Researchers have developed a test that can spot the recurrence of prostate cancer earlier than conventional tests, which could allow physicians to identify warning signs that the disease may return following prostate surgery. Chad Mirkin and colleagues used gold nanoparticles to detect prostate specific antigen (PSA), a marker of prostate cancer found in the blood, in 18 men. The researchers found that the test is nearly 300 times more sensitive than current commercially available assays. With their measurement technique, low levels of PSA, which would likely have been missed using existing measures, could be detected in samples from every patient following surgery, according to the authors. In some samples, the authors associated a rise in the patient's PSA levels and a recurrence of the cancer, whereas in others, low levels of PSA were connected with the cancer's non-recurrence. The researchers suggest that their test may be able to help physicians determine which prostate cancer patients are likely to stay cancer-free after surgery and which are relapsing. The method may also help monitor the effectiveness of post-surgery therapies such as chemo- or radiation therapy, according to the authors.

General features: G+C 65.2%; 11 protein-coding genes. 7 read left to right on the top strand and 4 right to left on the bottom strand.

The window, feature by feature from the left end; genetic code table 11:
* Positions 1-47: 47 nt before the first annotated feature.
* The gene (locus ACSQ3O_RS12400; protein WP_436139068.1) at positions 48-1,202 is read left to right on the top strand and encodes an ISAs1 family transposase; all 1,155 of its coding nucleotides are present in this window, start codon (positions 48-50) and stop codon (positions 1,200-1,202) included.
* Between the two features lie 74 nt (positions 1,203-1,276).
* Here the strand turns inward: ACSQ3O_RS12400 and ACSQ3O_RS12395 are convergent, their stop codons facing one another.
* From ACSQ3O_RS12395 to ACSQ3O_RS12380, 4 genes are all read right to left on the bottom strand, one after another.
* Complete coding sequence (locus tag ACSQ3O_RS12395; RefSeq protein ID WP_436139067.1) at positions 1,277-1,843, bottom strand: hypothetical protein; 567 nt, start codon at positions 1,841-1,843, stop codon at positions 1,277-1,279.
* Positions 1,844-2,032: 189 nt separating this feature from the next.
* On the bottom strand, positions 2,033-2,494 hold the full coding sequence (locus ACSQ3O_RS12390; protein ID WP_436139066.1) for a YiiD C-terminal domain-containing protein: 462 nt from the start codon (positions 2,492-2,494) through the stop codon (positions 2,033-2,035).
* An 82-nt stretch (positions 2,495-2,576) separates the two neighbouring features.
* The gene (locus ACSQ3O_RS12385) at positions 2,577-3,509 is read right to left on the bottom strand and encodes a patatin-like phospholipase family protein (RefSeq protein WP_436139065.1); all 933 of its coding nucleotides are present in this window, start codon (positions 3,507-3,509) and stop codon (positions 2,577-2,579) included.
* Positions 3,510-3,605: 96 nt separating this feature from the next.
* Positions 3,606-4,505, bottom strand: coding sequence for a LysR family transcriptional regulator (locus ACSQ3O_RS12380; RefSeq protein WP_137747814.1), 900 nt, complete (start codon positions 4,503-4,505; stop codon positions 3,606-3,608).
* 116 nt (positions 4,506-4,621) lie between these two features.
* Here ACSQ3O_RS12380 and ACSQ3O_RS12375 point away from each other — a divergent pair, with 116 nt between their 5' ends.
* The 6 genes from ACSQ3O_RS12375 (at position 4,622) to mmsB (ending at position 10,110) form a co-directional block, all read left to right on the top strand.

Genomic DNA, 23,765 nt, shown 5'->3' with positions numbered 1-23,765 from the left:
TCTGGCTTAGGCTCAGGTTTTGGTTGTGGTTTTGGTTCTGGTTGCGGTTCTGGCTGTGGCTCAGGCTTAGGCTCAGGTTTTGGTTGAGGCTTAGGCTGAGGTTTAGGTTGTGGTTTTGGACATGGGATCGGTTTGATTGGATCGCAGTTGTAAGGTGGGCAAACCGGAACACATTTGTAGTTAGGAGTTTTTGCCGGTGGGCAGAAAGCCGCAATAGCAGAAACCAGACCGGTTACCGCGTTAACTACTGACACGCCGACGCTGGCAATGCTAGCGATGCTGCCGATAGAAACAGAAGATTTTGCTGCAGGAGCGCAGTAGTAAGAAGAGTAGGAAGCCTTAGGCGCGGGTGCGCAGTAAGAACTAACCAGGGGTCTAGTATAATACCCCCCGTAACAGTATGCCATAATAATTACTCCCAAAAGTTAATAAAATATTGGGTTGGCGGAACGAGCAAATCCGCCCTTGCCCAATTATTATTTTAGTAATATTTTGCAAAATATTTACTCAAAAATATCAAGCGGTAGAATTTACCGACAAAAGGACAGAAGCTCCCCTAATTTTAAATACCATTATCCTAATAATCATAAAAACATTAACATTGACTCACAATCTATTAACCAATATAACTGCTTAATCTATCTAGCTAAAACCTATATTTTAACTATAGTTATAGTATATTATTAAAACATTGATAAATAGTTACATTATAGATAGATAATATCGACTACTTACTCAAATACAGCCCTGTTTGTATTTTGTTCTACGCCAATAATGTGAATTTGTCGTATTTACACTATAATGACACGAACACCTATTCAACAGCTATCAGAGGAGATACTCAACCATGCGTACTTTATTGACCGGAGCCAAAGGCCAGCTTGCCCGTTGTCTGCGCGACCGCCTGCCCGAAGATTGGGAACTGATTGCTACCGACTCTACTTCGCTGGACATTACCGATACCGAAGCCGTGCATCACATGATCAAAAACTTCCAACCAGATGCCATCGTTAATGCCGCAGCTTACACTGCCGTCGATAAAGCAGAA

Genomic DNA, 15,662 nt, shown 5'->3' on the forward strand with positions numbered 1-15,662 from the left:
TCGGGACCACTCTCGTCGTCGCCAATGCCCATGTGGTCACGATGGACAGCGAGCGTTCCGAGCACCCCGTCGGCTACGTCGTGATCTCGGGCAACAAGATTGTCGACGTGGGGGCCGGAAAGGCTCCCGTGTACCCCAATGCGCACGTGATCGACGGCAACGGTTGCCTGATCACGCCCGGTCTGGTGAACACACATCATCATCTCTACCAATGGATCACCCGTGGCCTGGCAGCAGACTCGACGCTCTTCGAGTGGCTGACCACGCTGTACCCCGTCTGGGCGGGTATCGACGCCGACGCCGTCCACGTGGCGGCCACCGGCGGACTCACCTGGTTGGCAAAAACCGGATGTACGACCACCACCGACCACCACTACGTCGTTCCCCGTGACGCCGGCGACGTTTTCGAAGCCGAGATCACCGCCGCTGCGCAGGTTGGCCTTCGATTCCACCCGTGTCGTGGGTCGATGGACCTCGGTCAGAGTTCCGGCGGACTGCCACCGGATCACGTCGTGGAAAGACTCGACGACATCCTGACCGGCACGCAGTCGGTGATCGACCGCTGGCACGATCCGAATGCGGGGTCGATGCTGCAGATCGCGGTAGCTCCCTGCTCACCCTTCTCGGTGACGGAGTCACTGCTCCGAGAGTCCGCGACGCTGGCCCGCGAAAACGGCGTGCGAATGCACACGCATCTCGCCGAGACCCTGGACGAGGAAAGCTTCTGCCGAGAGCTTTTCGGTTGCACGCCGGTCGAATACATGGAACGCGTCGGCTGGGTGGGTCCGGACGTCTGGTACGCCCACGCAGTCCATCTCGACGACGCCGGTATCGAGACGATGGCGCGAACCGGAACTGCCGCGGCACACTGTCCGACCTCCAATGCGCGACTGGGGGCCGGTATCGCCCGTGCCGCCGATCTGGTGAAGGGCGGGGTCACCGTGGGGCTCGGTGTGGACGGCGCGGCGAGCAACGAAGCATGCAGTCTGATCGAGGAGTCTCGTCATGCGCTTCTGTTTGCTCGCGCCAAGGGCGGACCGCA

Source: Proceedings of the National Academy of Sciences
Article: "The nanoparticle-based bio-barcode assay redefines 'undetectable' PSA and biochemical recurrence following radical prostatectomy," by C. Shad Thaxton, Robert Elghanian, Audrey D. Thomas, Savka I. Stoeva, Jae-Seung Lee, Norm D. Smith, Anthony J. Schaeffer, Helmut Klocker, Wolfgang Horninger, Georg Bartsch, and Chad A. Mirkin
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